A commonly asked technical question by advisers concerns personal super contribution issues in the financial year when the client turns age 65. Mark Gleeson has the answers.
Understanding the rules when your client turns 65 allows advisers to maximise contributions and not create any excessive taxes for the client.
You can use the steps below to identify when your client can contribute and how much they can contribute.
Personal super contributions can be made prior to the client’s 65th birthday regardless of whether the work test is satisfied.
Hence, if the work test will not be satisfied in the financial year that the client turns age 65, the contribution must be made prior to their 65th birthday.
If aged 65 or over at the date of contribution, the work test must have been satisfied at some prior time in the financial year of contribution.
Upon satisfying the work test, the client can make contributions until the end of the financial year.
Generally, once they turn age 75 (or more specifically, after 28 days following the end of the month in which they turn age 75), the contribution cannot be made.
If the client is less than age 65 at 1 July of the financial year, the three-year cap can be used; that is, up to $450,000 NCC can be made during this three-year period.
If the three-year cap is already triggered, the client’s NCCs are restricted to the unused portion of the NCC cap.
The three-year cap is triggered if more than $150,000 NCCs are made for a financial year.
If aged 65 or more on 1 July of the financial year, an amount up to $150,000 NCC can be made within that financial year.
Jim, not working, turns age 65 on 15 April 2013. He wants to know his options for contributing to super. He is not currently in a three-year cap for NCCs.
Applying step 1 above, Jim can contribute to super on or before 14 April as he is still age 64. If he waits until 15 April or later, the work test must be satisfied within the 2012/13 financial year and prior to the date that the contribution is made.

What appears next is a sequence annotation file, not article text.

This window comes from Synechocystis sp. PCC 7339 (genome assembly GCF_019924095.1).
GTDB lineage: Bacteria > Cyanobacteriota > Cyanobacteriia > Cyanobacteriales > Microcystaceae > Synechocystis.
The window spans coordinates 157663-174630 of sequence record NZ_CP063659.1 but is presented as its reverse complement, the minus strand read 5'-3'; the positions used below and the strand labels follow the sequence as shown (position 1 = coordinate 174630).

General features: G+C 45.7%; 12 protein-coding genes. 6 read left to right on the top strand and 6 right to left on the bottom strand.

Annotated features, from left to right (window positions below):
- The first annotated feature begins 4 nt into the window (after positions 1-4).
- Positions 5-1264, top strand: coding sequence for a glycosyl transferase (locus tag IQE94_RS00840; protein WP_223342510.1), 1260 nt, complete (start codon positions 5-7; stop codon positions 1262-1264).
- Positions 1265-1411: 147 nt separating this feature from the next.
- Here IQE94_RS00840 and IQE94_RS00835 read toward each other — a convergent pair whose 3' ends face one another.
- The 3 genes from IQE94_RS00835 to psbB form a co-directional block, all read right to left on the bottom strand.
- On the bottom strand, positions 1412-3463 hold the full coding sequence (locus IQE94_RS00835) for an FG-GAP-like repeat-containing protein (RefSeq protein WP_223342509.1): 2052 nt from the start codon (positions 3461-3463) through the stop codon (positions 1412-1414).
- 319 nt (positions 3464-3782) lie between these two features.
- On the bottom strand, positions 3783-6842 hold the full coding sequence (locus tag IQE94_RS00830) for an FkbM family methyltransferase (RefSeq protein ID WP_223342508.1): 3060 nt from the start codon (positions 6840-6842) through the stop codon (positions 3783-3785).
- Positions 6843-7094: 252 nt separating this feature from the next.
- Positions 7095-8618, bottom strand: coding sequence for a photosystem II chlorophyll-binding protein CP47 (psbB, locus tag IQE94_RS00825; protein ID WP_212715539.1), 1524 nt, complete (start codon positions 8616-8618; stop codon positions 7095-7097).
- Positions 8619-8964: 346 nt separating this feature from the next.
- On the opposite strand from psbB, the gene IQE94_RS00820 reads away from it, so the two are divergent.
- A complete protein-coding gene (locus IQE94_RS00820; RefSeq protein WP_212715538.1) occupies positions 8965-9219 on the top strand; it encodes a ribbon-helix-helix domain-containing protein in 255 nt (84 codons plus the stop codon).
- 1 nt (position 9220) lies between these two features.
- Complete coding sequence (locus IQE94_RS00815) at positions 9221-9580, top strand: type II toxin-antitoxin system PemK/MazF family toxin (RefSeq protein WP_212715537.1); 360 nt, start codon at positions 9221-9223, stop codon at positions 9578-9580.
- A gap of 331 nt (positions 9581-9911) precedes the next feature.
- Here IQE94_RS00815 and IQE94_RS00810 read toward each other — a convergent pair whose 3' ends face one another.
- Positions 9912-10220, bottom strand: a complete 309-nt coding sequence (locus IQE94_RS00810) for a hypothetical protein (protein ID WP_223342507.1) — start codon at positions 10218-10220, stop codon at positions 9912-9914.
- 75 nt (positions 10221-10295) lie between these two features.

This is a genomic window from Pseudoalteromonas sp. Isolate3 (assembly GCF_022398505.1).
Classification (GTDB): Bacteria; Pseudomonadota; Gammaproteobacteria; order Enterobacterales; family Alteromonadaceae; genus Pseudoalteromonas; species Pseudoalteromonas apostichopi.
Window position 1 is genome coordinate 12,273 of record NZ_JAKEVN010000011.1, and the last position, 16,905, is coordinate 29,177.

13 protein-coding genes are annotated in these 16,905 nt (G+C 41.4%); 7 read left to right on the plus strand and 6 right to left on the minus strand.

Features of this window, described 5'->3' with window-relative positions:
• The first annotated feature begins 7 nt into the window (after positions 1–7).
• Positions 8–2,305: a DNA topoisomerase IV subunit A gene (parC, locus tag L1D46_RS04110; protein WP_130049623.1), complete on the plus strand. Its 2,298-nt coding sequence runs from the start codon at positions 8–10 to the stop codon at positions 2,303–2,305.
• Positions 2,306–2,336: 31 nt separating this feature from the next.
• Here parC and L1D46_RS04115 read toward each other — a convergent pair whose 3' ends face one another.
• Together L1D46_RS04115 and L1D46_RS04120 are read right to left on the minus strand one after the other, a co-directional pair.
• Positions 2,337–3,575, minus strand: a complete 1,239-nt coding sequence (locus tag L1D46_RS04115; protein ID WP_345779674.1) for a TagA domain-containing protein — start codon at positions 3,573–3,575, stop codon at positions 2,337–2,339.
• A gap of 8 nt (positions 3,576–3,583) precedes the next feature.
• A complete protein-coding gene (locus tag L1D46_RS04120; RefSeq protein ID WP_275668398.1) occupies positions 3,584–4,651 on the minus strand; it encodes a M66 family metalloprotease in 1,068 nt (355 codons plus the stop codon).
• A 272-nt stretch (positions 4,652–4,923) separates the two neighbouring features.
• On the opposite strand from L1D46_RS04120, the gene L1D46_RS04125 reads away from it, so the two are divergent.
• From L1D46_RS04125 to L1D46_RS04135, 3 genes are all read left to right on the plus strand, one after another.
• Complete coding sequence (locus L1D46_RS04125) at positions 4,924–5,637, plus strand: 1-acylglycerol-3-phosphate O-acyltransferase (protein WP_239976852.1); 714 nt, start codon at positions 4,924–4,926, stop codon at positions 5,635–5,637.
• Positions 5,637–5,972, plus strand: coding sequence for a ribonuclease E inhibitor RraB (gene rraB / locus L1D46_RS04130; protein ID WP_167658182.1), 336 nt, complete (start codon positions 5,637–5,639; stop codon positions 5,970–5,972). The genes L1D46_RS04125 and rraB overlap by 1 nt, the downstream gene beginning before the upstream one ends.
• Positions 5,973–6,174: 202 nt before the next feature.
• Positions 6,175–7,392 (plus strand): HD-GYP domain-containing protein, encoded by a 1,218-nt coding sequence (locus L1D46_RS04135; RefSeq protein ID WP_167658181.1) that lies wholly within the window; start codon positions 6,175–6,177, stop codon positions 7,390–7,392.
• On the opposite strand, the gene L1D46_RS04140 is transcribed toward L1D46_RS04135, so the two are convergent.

Applying step 2, as Jim was under age 65 on 1 July 2012 and he has not currently triggered a three-year cap, he can contribute up to $450,000 in the 2012/13 financial year.
Carol, still working, turned age 65 on 23 September 2012. She has already made $150,000 NCCs this financial year.
Carol’s aunt is likely to pass away in the next 12 months and she anticipates an inheritance of approximately $300,000, at which point Carol wants to retire.
As Carol has reached age 65, the work test applies for all contributions.
If Carol makes no further contributions this financial year, she can only contribute $150,000 of the inheritance next financial year (assuming she meets the work test when the contribution is made).
However, Carol makes a $1,000 NCC for the current financial year, to bring her total contributions to $151,000.
This action triggers the three-year cap and allows a further $299,000 to be contributed over the next two years (once again, assuming the work test is met).
Accordingly, Carol can contribute the inheritance money in 2013/14 (while she is eligible to contribute) and remain within her $450,000 cap.
As Carol is aged 65 or more on 1 July 2013, the largest single contribution she can make is $150,000, even though she has triggered her three-year cap.
To ensure the super fund accepts $299,000, Carol makes separate contributions of $150,000 and $149,000.
Deliberating triggering the three-year cap allows Carol to make an additional $149,000 NCCs.
Currently, the $150,000 NCC cap is set at six times the $25,000 concessional contributions cap and the $450,000 NCC cap is set at three times the $150,000 NCC cap.
The concessional contributions cap is expected to increase to $30,000 on 1 July 2014.
Accordingly, the $150,000 and $450,000 NCC caps would increase to $180,000 and $540,000 respectively.
This represents a significant 20 per cent increase in the NCC caps. If someone has triggered the $450,000 NCC cap, they do not immediately benefit from the indexation.
Elizabeth, age 55, makes a $200,000 NCC in 2013/14 and triggers her three-year $450,000 NCC cap.
In 2014/15, Elizabeth hears that the three-year cap has increased to $540,000 and decides to make another $340,000 NCC to fully utilise the indexed cap.
However, Elizabeth exceeded her $450,000 cap by $90,000 and incurs $41,850 excessive contributions tax (46.5 per cent x $90,000).
To ensure no cap breaches, Elizabeth should only make another $250,000 NCC in 2014/15.
Advisers must ensure clients remain within the relevant caps and understand the significant tax penalties if the rules are breached. Table 1 summarises the contribution rules when turning age 65.
Mark Gleeson is technical services manager, advice and distribution at OnePath.